Many parents feel overwhelmed simply showing up to an IEP (Individualized Education Program) meeting. Looking across a table at a sea of education professionals can be daunting. Teachers and school professionals often feel similarly when attorneys or advocates attend IEP meetings. But intimidation and disempowerment do not have to be the result.
By understanding the individual and unique roles of each member of the IEP team, we can better understand and appreciate their perspective and contribution. Keeping in mind the various roles of everyone in the meeting will help in understanding where everyone is coming from and the reasons behind their positions.
The common denominator is that each person is at the meeting to ensure the student has an educational program that is designed to meet her needs.
Special Education Teacher
The role of the special education teacher is to share how the student is progressing in the special education class, setting, or program, or to describe what the special education setting would look like (for a student who is not currently receiving these services). She is responsible for providing updates on the goals she is working on with the student. If she has completed any testing or assessments of the student, she will present the results of those to the IEP team. Additionally, if she is the student’s primary teacher, her insights are extremely valuable for understanding how the student is functioning in that environment.
General Education Teacher
The role of the general education teacher is to share how the student is faring in his general education classes, and to describe what the general education environment looks like. If the student is in the general education setting for any part of his day, it is required to have the perspective of a teacher who is familiar with the student and is teaching non-disabled peers.
The administrator’s role is to ensure the meeting addresses the legal mandates and that school professionals are following school and district policies. She often helps lead the IEP meetings and helps keep the team focused on the issues that need to be addressed.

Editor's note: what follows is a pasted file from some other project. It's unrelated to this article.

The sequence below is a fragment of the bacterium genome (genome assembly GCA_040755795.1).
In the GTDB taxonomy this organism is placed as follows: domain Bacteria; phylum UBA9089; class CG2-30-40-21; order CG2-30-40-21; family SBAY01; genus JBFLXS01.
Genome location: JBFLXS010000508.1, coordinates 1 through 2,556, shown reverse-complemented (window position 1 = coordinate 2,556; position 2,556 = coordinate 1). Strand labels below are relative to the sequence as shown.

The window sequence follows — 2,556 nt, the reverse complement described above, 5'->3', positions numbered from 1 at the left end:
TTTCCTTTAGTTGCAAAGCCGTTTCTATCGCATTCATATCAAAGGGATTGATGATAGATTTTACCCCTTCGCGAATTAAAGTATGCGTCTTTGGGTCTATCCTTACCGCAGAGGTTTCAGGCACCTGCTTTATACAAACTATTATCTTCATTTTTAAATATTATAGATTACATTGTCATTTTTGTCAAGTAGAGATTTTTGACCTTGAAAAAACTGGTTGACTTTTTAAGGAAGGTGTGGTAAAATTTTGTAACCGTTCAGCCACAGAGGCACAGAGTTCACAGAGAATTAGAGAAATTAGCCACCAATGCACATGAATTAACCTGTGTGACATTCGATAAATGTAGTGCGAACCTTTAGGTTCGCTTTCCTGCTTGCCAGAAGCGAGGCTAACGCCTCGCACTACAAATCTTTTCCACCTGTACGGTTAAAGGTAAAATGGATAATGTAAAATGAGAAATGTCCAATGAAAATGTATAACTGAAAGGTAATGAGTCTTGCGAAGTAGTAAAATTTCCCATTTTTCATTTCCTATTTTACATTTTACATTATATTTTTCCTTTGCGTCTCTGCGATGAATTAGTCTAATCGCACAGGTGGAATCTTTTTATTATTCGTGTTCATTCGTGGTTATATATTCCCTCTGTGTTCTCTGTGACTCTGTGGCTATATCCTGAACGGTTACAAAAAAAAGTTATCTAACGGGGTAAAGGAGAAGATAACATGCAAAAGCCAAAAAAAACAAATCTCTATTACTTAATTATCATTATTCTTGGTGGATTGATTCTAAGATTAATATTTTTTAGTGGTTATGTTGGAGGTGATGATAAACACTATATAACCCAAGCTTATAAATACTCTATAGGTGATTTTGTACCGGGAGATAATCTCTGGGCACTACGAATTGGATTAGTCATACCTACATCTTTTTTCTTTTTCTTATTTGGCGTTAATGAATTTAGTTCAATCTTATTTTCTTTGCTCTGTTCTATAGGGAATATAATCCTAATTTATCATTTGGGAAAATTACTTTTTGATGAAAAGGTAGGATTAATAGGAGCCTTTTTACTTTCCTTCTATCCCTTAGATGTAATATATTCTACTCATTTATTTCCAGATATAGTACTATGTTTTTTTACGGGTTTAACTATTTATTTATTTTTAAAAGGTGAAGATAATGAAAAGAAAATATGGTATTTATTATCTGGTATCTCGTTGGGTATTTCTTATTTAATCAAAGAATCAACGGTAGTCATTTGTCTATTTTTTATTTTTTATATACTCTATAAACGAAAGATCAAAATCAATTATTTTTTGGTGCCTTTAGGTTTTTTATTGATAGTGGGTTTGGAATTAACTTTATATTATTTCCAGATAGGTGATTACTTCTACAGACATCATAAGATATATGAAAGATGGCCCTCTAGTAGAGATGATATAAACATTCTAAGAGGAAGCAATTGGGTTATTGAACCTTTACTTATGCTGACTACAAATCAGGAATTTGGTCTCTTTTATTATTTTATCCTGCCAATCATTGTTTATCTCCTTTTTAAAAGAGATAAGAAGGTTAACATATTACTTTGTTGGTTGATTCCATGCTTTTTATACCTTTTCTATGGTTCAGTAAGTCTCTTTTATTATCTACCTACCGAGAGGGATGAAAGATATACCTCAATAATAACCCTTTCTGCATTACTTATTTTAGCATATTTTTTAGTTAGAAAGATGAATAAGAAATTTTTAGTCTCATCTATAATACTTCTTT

The school psychologist’s role at the IEP meeting is to share the results of any and all testing or assessments he has completed. These assessments can provide valuable insights into the student’s cognitive, academic, and socio-emotional functioning at school. He utilizes this information to provide recommendations that will help tailor the IEP goals, accommodations, modifications, and services to meet the unique needs of the student.
Parents have a vital role in IEP meetings. They know their child in ways no one else has experienced. They see the child at home and in the community and can bring valuable insights regarding effective interventions and accommodations, as well as perspective in how the student’s needs are similar or different in the education setting (compared to other settings). This information can provide the team with helpful observations and insights on how the student responds in different scenarios and environments. Comparing and contrasting this information with that presented by the school team allows all members of the IEP team to gain a more thorough understanding of what is effective and what is not for this student. Parents are also tasked with being their child’s primary advocate. When something doesn’t “feel” right, it’s not only their legal right, but their role within this meeting, to share their concerns with the IEP team.
The role of the advocate is to facilitate the student’s receipt of an appropriate individualized education program that effectively meets her needs. This also includes supporting families with understanding their rights, helping them to navigate the special education system, translating educational terms and jargon, and providing the family with recommendations based on the student’s educational situation and history.
While some attorneys function as advocates, most are called in when IEP discussions have come to a stalemate, or when there have been grievous errors causing the student to not receive the educational program he is entitled to. Attorneys can provide legal guidance and advice pertaining to the specific circumstances of the student.
There are many other specialists who frequent IEP meetings: Language and Speech Pathologists, Occupational Therapists, Physical Therapists, Adaptive Physical Education Specialists, Social Workers, District Representatives, etc. Each one has a unique focus and perspective regarding the student. Each of these professionals is tasked with bringing their specialized expertise and observations (and sometimes assessments) to the team in an effort to support the student’s learning and educational progress.
The student is an integral part of the IEP team. His insights about the learning experience (what it “feels” like, how much he feels he’s learning, what areas he would like to concentrate on, etc.) provide essential feedback to the team about the effectiveness of the current program and what changes may be needed.
The common denominator is that each person is at the meeting to ensure the student has an educational program that is designed to meet her needs. If each member of the IEP team is able to go in to a meeting remembering this fact and keeps in mind each other’s particular role, IEP meetings become more focused and increasingly collaborative.
Kelly Rain Collin, Ed.M. is an Educational Consultant and Advocate who specializes in uniting the fields of education and mental health to foster students’ self-esteem and academic success. She is the Founder and Director of Healthy Minds Consulting and provides trainings and consultation to schools, parents, attorneys, advocates, and service providers on IEP goal creation, the unique needs of students with Fetal Alcohol Spectrum Disorders (FASD), how to create IEPs that bolster students’ self-confidence, and other related content.